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Agree to Disagree

08/04/2022 08:19:03 AM

Aug4

In our interactions with family and friends, it sometimes happens that we touch upon taboo topics. Through past experiences and conversations, we know the other person’s thoughts on different things and have long ago agreed to disagree with them. Perhaps it’s about politics, or a pet-peeve, or even a past disagreement. We’ve already said our piece hundreds of times, and we already know how the other will respond and what they think. So, we keep our thoughts to ourselves and save ourselves another go-around with the same conversation. And if ever the subject gets close to being broached, we talk around it without stoking the flames and ire of our loved ones.

As we begin this last book of the Torah, we see that Moses has such an experience. At the start of the Book of Deuteronomy, the Torah relates that “[t]hese are the words that Moses addressed to all Israel on the other side of the Jordan – Through the wilderness, in the Arabah near Suph, between Paran and Tophel, Laban, Hazeroth, and Di-zahab.” (Deuteronomy 1:1). On the surface, the verse sets up the setting for the Book of Deuteronomy (as the entire book is essentially Moses’s final speech to the Israelites as they stand on the cusp of entering the promised land). But why are these places mentioned and what was so special about them? Rabbi Shlomo Yitzchaki (“Rashi,” France, 12th century) points out that each of these places were locations where the Israelites were reproved by God. In each of these places, the Israelites rebelled against God and God admonishes them for their insolence. However, according to Rashi, Moses just alludes to these places without reminding both God and the people what happened there because he doesn’t want to rouse God’s anger once more, nor further embarrass the Israelites with their sins. Like a taboo topic, Moses skirts around the issue and just alludes to it without going deeper into the details.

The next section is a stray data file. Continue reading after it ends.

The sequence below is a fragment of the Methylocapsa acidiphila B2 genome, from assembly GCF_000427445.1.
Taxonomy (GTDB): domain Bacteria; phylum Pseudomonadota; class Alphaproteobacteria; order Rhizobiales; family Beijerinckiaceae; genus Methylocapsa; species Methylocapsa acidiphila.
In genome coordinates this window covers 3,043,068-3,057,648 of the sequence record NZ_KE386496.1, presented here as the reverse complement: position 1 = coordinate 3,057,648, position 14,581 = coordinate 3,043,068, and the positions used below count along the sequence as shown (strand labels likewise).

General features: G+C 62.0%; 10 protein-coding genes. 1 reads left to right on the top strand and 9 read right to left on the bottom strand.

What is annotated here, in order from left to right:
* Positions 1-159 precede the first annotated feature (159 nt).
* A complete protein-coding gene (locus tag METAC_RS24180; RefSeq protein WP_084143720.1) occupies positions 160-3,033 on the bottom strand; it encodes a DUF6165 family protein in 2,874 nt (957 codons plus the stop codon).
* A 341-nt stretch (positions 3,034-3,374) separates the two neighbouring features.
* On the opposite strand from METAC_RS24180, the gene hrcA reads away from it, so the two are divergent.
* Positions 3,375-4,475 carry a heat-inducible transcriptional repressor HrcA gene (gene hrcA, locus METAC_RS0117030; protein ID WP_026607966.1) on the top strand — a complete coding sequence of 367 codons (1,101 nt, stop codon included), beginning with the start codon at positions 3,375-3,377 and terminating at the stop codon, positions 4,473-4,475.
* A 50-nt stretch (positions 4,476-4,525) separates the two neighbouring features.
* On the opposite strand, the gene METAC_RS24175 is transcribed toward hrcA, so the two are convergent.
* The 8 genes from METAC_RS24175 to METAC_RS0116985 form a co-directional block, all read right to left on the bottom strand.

To agree to disagree is sometimes the only option to maintain a relationship and begin to rebuild trust. Knowing what someone thinks about a certain issue and respecting their opinion enough to not have to convince them otherwise signals that we want to move on from this sour point without rehashing the drama time and time again. Our tradition is full of many disagreements (machlakot) between the sages, yet they are able to agree to disagree and are able to maintain a relationship and move on. It is not our duty to solve all of the disagreements in our lives. However, it is our duty to learn how to live together and how we can continue to build trust amongst each other. If God and the Israelites can move on from the people’s rebellions, then we too can learn to focus more on what we share than on the sour points that we’re tempted to rehash. And like Moses, perhaps when we need to bring up those disagreements, we can do it in a way that just alludes to the argument, without getting deeper into the details.

Fri, December 2 2022 8 Kislev 5783